Domestic abuse – Advice and reporting

This year, Ayrshire College is publishing a series of blog posts to mark the ’16 Days of Action’ – an international call of action to end violence against women and girls.

Next up is Ayrshire College Campus Liaison Officer Kimberley Bradford.


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So let’s talk about domestic abuse…what exactly is it?

As the Campus Liaison Officer I speak to a lot of students within Ayrshire College who are experiencing problems with their partners, and they aren’t even aware that what they are suffering from constitutes abuse.

If you have experienced physical, emotional, sexual or financial abuse, or are being intimidated or threatened by a current (or previous) partner, then you are a victim of domestic abuse.

Domestic abuse happens in all sections of our communities. Abusers and victims can be male or female, any race or religion and from all different types of background.

So let’s break the types of abuse down into more manageable chunks.

Physical abuse includes all types of assault and physical attacks like hitting (including with objects), punching, kicking and burning.

Sexual abuse includes forcing you to engage in sexual acts or to have sexual intercourse.

Mental/emotional abuse includes threats (including threats of violence), criticism, name calling, controlling what you do, where you go and who you speak to, threatening your children, isolating you from friends and family, accusing you of being unfaithful, threatening to ‘out’ your sexual orientation to family, friends or work, or to reveal your HIV/AIDS status.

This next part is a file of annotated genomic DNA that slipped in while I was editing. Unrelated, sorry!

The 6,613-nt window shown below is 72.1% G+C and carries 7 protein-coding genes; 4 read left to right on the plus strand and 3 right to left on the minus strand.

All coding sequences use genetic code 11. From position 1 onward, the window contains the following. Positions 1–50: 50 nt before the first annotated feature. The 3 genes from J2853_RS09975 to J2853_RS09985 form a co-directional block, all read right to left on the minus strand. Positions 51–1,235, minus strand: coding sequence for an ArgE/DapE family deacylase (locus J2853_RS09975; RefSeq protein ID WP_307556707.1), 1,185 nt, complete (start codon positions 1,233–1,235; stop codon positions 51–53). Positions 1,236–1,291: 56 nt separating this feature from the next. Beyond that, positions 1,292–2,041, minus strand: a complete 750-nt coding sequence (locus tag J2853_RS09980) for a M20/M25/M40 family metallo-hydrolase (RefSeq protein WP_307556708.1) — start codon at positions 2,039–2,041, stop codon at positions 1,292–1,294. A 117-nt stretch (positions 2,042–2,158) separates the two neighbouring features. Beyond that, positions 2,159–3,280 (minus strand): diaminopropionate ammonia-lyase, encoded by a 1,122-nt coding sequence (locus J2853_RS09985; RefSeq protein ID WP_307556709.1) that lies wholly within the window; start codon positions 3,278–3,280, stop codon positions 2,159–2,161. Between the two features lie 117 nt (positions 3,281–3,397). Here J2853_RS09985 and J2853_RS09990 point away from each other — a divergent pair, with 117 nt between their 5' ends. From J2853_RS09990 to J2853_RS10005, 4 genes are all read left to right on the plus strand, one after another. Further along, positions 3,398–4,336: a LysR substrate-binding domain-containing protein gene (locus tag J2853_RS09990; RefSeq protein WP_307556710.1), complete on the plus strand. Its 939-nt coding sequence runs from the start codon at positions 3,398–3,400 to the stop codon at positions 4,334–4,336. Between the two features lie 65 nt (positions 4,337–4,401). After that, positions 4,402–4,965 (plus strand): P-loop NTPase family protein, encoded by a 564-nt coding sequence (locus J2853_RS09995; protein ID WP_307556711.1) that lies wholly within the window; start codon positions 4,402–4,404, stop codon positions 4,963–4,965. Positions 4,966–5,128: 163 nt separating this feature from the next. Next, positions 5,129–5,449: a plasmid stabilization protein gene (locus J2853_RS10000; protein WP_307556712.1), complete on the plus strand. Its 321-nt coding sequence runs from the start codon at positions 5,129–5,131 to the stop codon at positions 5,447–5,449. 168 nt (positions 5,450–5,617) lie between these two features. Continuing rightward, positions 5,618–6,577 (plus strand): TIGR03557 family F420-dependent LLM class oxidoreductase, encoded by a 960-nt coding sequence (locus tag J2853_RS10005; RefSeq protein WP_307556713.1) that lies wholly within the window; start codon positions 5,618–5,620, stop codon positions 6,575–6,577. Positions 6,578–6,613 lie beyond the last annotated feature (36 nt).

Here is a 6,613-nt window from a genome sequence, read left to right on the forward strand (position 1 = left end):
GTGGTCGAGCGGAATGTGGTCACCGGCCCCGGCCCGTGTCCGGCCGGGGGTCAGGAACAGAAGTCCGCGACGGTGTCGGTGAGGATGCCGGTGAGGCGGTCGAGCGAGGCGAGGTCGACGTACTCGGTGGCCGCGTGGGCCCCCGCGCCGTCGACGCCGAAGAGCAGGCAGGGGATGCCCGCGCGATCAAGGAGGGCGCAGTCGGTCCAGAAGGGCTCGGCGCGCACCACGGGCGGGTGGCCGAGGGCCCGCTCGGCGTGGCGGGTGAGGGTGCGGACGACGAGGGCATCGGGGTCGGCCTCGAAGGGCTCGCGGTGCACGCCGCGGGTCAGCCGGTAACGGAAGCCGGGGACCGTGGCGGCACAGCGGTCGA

I want to make it clear to everyone that the victim is NOT to blame for what is happening to them, although a lot of the time they are made to feel like it is their fault. You don’t need to suffer in silence – there is so much help available out there.

I think it’s particularly important to mention that domestic abuse regularly happens to young people, in fact 5% of all domestic abuse incidents involve girls aged between 16 and 18 years old. Those are only the incidents that have been reported, unfortunately many don’t get reported to Police Scotland. As college students many of you will fit into this profile and it’s important to know where you stand.

So what can Police Scotland do? Well one very useful scheme that is up and running is the Disclosure Scheme for Domestic Abuse Scotland. If you think that your partner might have been involved as an abuser, or if you have concerns about another person’s partner, then you can apply to the scheme to ask if there has been a history of abuse or other similar behaviour.

It’s also important to know how to report abuse, and there are many ways you can do this.

You can of course report it directly to me within the College. I work between the Ayr, Kilmarnock and Kilwinning campuses, but Student Services can reach me at any time and they can also schedule appointments with me on your behalf. You can also email me on Kimberley.Bradford@ayrshire.ac.uk and I can arrange to meet with you and provide you with advice.

If the incident is ongoing and needs dealt with immediately then always call 999. This is free from all phones including mobiles.

You can also report it at your local police office or online using the online domestic abuse form.